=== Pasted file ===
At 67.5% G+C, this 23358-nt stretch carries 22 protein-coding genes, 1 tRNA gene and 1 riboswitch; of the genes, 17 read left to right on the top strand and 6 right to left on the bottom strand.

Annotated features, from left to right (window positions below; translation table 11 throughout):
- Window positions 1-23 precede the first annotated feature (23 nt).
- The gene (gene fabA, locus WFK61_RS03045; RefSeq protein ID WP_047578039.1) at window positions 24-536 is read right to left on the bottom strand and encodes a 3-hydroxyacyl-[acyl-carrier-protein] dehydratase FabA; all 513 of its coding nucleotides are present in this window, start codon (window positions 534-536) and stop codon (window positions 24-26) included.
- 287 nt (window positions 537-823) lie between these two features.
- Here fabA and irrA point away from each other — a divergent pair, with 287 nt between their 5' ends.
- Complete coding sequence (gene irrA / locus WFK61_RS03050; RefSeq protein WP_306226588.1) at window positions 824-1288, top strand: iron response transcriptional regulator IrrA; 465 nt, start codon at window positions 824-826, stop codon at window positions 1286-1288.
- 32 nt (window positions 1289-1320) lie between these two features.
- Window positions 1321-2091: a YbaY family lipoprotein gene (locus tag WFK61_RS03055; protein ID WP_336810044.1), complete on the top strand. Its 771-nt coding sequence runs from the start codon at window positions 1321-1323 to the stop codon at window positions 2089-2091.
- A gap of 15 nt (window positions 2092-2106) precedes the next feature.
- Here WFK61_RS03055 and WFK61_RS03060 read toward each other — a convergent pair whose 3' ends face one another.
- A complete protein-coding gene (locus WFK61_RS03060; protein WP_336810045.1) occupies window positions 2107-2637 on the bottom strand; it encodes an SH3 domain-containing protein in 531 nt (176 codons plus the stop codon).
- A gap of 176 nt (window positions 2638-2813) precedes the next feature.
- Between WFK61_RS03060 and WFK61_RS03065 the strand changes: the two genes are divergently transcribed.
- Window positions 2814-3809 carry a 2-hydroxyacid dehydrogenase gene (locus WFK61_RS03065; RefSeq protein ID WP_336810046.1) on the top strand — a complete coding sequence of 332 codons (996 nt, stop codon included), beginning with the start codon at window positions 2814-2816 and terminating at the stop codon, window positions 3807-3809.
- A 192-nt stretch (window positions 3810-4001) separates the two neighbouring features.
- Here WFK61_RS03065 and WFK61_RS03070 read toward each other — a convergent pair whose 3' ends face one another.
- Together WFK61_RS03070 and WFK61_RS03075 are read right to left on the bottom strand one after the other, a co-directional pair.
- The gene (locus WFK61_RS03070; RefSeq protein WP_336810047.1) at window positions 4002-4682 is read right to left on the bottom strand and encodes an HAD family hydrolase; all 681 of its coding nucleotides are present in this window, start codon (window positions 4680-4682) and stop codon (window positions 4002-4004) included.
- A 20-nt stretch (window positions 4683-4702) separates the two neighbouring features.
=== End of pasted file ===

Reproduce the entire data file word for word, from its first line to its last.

At 67.5% G+C, this 23358-nt stretch carries 22 protein-coding genes, 1 tRNA gene and 1 riboswitch; of the genes, 17 read left to right on the top strand and 6 right to left on the bottom strand.

Annotated features, from left to right (window positions below; translation table 11 throughout):
- Window positions 1-23 precede the first annotated feature (23 nt).
- The gene (gene fabA, locus WFK61_RS03045; RefSeq protein ID WP_047578039.1) at window positions 24-536 is read right to left on the bottom strand and encodes a 3-hydroxyacyl-[acyl-carrier-protein] dehydratase FabA; all 513 of its coding nucleotides are present in this window, start codon (window positions 534-536) and stop codon (window positions 24-26) included.
- 287 nt (window positions 537-823) lie between these two features.
- Here fabA and irrA point away from each other — a divergent pair, with 287 nt between their 5' ends.
- Complete coding sequence (gene irrA / locus WFK61_RS03050; RefSeq protein WP_306226588.1) at window positions 824-1288, top strand: iron response transcriptional regulator IrrA; 465 nt, start codon at window positions 824-826, stop codon at window positions 1286-1288.
- 32 nt (window positions 1289-1320) lie between these two features.
- Window positions 1321-2091: a YbaY family lipoprotein gene (locus tag WFK61_RS03055; protein ID WP_336810044.1), complete on the top strand. Its 771-nt coding sequence runs from the start codon at window positions 1321-1323 to the stop codon at window positions 2089-2091.
- A gap of 15 nt (window positions 2092-2106) precedes the next feature.
- Here WFK61_RS03055 and WFK61_RS03060 read toward each other — a convergent pair whose 3' ends face one another.
- A complete protein-coding gene (locus WFK61_RS03060; protein WP_336810045.1) occupies window positions 2107-2637 on the bottom strand; it encodes an SH3 domain-containing protein in 531 nt (176 codons plus the stop codon).
- A gap of 176 nt (window positions 2638-2813) precedes the next feature.
- Between WFK61_RS03060 and WFK61_RS03065 the strand changes: the two genes are divergently transcribed.
- Window positions 2814-3809 carry a 2-hydroxyacid dehydrogenase gene (locus WFK61_RS03065; RefSeq protein ID WP_336810046.1) on the top strand — a complete coding sequence of 332 codons (996 nt, stop codon included), beginning with the start codon at window positions 2814-2816 and terminating at the stop codon, window positions 3807-3809.
- A 192-nt stretch (window positions 3810-4001) separates the two neighbouring features.
- Here WFK61_RS03065 and WFK61_RS03070 read toward each other — a convergent pair whose 3' ends face one another.
- Together WFK61_RS03070 and WFK61_RS03075 are read right to left on the bottom strand one after the other, a co-directional pair.
- The gene (locus WFK61_RS03070; RefSeq protein WP_336810047.1) at window positions 4002-4682 is read right to left on the bottom strand and encodes an HAD family hydrolase; all 681 of its coding nucleotides are present in this window, start codon (window positions 4680-4682) and stop codon (window positions 4002-4004) included.
- A 20-nt stretch (window positions 4683-4702) separates the two neighbouring features.